The official advice to the British public is that there is no need for everyone to wear a face mask to slow the spread of coronavirus.
It comes after health professionals, political leaders and the World Health Organization (WHO) said people do not need to use protective face masks to shield them against COVID-19.
However, the US government is formalising new guidance to recommend that many Americans wear face coverings, while the WHO is also said to be reconsidering its stance on the general public wearing masks.
Public Health England maintain masks should be worn by people who are sick or caring for those that have contracted the virus.
Health secretary Matt Hancock said he has not been advised to change the UK’s approach on the public wearing of coverings.
He maintained the masks would be better saved for healthcare workers and those who have tested positive for COVID-19.
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Hancock told Good Morning Britain: “I haven’t been advised that we should do that. I’ll follow the scientific advice on that, which was very clear when we went through it at the start.
“Masks are very important to protect healthcare workers who might have a lot of incoming virus but [ the public being advised to wear face masks] isn’t something that we’ve done here because we’ve followed the advice and we’ve followed the medical and scientific advice and the whole basis of our response has been making sure that we follow the science.”
Scotland’s national clinical director also said face masks will not help the general public fend off coronavirus.
According to Professor Jason Leitch, surgical masks can be useful to stop the spread of the disease through droplets if worn by those who have contracted or for healthcare workers dealing with people showing symptoms of COVID-19.
He said there was no evidence to support claims the masks will stop people from contracting the disease.
Leitch told BBC Radio Scotland’s Good Morning Scotland programme: “The global evidence – and we’ve looked properly, I promise you – is that masks in the general population don’t work.
“People don’t wear them properly, they’re hard, they’re difficult, they’re uncomfortable. Masks are not fun – particularly the very high end masks.”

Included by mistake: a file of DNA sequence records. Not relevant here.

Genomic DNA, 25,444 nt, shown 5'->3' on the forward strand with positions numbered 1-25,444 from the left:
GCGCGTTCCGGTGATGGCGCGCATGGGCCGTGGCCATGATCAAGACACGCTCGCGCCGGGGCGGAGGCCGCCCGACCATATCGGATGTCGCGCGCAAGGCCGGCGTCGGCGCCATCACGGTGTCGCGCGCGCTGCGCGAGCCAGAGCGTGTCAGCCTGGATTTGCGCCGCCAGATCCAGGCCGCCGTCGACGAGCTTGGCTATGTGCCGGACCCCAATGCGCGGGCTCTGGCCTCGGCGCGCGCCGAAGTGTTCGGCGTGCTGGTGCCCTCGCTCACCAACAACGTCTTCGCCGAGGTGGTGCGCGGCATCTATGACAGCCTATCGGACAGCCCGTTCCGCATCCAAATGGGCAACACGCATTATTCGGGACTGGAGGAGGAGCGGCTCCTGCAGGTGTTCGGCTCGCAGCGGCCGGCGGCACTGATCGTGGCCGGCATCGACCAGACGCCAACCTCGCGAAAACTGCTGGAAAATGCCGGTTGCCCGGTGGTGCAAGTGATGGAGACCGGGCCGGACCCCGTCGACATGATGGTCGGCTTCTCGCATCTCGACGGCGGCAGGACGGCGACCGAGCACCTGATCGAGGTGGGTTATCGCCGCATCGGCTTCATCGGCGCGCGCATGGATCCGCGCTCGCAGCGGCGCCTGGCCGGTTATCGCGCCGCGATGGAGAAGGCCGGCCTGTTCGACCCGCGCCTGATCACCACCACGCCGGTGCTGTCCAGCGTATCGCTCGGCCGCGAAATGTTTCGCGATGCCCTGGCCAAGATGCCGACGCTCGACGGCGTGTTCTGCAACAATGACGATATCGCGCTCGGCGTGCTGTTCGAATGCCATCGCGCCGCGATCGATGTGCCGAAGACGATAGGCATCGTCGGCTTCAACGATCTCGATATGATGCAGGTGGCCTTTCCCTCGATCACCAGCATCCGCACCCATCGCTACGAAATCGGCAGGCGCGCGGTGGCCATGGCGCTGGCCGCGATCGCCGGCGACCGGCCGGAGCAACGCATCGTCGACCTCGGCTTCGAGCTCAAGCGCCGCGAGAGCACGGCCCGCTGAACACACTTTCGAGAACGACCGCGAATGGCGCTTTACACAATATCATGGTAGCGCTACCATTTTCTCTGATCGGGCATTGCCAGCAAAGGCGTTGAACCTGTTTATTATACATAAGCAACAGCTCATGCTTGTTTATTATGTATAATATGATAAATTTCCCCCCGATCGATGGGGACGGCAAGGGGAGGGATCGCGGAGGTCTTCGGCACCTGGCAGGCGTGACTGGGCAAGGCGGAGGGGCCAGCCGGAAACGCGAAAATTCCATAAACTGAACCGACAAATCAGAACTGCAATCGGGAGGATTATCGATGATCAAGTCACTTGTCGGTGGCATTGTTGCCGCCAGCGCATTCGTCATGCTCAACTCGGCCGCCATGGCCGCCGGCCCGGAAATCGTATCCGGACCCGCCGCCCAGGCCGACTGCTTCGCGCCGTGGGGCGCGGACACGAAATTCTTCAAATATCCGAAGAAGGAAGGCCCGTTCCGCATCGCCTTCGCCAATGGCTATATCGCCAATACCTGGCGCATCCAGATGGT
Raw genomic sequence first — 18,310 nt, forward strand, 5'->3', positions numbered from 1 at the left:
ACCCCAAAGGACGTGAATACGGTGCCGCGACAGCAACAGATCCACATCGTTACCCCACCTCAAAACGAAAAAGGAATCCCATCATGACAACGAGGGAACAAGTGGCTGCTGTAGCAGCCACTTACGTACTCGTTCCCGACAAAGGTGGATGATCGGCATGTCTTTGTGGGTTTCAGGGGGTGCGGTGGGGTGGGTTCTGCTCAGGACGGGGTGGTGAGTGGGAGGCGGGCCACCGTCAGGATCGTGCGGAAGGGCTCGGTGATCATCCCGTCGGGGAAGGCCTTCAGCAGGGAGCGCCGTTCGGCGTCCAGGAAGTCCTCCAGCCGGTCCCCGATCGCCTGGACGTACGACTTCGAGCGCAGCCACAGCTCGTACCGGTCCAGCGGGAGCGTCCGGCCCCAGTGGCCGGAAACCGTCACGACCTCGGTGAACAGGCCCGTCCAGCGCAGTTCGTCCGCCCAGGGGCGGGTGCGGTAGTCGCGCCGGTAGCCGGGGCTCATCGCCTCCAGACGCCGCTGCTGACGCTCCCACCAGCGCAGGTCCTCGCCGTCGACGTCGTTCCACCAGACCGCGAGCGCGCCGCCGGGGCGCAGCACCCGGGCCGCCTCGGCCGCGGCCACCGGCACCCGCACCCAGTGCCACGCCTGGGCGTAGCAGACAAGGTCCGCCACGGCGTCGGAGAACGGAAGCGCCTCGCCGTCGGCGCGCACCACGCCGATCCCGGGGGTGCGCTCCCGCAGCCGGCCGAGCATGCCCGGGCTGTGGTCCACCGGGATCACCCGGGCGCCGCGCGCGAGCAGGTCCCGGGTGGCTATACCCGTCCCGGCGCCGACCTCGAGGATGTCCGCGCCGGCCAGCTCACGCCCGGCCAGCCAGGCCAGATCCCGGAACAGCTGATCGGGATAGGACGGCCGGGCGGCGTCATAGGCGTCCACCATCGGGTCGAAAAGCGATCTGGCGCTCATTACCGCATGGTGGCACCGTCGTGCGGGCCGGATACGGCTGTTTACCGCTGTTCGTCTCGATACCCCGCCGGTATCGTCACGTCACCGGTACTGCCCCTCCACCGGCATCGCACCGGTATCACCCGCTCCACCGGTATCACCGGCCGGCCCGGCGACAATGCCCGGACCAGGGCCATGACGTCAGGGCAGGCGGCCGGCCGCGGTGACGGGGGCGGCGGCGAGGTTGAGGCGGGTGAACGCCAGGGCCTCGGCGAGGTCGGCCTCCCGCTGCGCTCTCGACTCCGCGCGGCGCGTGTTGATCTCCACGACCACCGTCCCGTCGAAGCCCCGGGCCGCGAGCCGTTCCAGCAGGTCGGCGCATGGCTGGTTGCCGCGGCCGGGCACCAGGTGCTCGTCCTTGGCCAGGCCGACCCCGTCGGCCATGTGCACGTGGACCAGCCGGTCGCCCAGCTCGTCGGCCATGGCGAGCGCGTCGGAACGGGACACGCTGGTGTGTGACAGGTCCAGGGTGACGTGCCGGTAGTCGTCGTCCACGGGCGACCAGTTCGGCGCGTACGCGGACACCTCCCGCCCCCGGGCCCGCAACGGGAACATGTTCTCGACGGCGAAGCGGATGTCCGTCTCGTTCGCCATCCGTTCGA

Backing up the comments, Ian Jones - a Professor of virology, at the University of Reading - said:
“What confuses people about mask use is whether it provides absolute protection; does it stop all viruses?
“The answer to that, for most masks, is no. But if you ask if it stops some viruses, the answer is yes.
“If an aerosol droplet hits the weave of the mask fabric rather than the hole it is clearly arrested. And lessening the aerosol dose chips away at the R0 and helps to slow the epidemic.
“If approved masks can be sourced there is clearly a case for making them widely available - how about at cost through the Boots tie-up just announced?
“They are not a cure but they address the longer flatter epidemic curve everyone is trying to achieve.”
Meanwhile, in the US, recommendations are expected to apply to those who live in areas hardest-hit by community transmission of the virus.
Medical-grade masks are being reserved for those in the country dealing directly with infected people.
Donald Trump indicated on Thursday that he would support such a recommendation, saying: “If people wanted to wear them, they can.”
Under the previous guidance, only the sick or those at high risk of complications from the respiratory illness were advised to wear masks.
However, director-general of the Chinese Center for Disease Control and Prevention (CCDC) George Gao said it was a “big mistake” that compulsory face covering measures were not being enforced in the US and Europe.
Gao told Science magazine: “This virus is transmitted by droplets and close contact. Droplets play a very important role – you've got to wear a mask, because when you speak, there are always droplets coming out of your mouth.
“Many people have asymptomatic or pre-symptomatic infections. If they are wearing face masks, it can prevent droplets that carry the virus from escaping and infecting others.”
Other countries around the world are making it compulsory for citizens to wear masks.
In Europe, Austria, Slovakia, the Czech Republic and Bosnia-Herzegovina have introduced strict measures, while residents in the Philippines are ordered to wear a mask while out in public.
In Japan, the government plans to post two gauze masks to each of the country’s 50 million households.